Wednesday, 2 January 2013


A small and charming colonial settlement which is registered as a classified historic town, Kempton is located 49 km north of Hobart just off the Midland Highway.
The district was first settled by Europeans in 1814 and was known as Green Ponds - a name which is still retained as the local municipality. In 1816, Anthony Fenn Kemp, a thoroughly unpleasant and despotic soldier-merchant, who seems to have spent most of his life fighting with governors and trying to manipulate the political scene in both New South Wales and Van Diemen's Land settled in the district.

Kemp arrived in Australia in 1795 and served two years at Norfolk Island as a commissioned ensign in the New South Wales Corp. In 1799 he established a shop on the corner of King and George Streets in Sydney where he managed, due to his privileged position as treasurer of the Committee of Paymastership, to sell goods to his fellow soldiers at huge profits. One contemporary report suggests that he bullied his fellow soldiers into buying from his shop and marked up his goods by 100 per cent. Attempting to maintain this lucrative sideline he ended up brawling with Governor King over a shipload of brandy, waged a pamphlet war against Governor King, and was instrumental in the overthrow of Governor Bligh.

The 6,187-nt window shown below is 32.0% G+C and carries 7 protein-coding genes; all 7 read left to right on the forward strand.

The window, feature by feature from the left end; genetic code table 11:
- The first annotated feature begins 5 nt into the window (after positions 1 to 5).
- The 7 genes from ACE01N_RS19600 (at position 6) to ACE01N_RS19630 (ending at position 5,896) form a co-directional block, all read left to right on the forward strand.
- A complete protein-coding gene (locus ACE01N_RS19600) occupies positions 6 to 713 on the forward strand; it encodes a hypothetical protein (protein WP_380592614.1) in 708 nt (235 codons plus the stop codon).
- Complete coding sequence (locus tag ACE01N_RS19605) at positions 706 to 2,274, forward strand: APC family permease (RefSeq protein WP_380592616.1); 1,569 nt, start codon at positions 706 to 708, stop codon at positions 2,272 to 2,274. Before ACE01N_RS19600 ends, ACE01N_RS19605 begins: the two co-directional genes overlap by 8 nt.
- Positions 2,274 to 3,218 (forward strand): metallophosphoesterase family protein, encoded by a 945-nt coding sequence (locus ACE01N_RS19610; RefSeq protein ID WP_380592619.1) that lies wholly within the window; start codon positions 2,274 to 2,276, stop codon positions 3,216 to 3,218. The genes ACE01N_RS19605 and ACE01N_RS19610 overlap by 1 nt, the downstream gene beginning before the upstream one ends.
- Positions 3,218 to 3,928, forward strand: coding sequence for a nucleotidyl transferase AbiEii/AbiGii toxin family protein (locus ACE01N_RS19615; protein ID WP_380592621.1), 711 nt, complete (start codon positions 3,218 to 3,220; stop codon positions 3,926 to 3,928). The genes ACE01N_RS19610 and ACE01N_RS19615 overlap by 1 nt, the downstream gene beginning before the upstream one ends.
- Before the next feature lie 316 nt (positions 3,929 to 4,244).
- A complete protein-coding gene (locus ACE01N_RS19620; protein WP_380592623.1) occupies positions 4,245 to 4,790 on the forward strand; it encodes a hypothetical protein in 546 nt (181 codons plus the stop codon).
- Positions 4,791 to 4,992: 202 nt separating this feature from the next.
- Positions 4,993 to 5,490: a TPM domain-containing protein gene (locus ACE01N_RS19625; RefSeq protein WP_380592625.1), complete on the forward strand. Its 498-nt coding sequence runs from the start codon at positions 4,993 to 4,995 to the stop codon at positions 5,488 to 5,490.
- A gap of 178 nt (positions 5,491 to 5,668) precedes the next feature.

In 1804 he was appointed second-in-command at Port Dalrymple (Launceston) and from August 1806 to April 1807 was in charge of the infant colony. He settled in Van Diemen's Land in 1816 and by the 1830s, through a combination of grants and purchases, had 4100 acres in the Green Ponds area. It was here that he established and developed Tasmania's infant wool industry, bred horses and cattle, and introduced a hardy, North American, variety of corn. In some quarters he is known as the 'Father of Tasmania' but this has much to do with the fact that his family (who married extensively into the upper echelons of Tasmanian society) consisted of seven sons and eleven daughters.

It is not surprising, given the size of Kemp's holdings, that Green Ponds was renamed Kempton in 1838 and the Main Road ran through the town and brought rapid development to the district. The construction gangs of convicts and their military guards provided an incentive for local farmers and pastoralists to produce food . Two convict stations were situated in Kempton; one on land where the Church Glebe is now and the other at Picton, three miles (6 kilometers ) to the north. Military units were housed in barracks on the present Glenfern estate close by to where a new reservoir has been built.

Kempton had a flour mill, brewery and numerous lodging houses and hotels. After the end of transportation the town continued to be a centre for agricultural activities from the numerous farms and properties. Share farming was practiced on some of the larger properties by small farmers. Two groups who settled on the east and west of Kempton were Irish and Scottish immigrants whose farms were known as Irishtown and Scotchtown. Like many small farmers throughout the state, they have now all gone and their farms have become part of larger properties.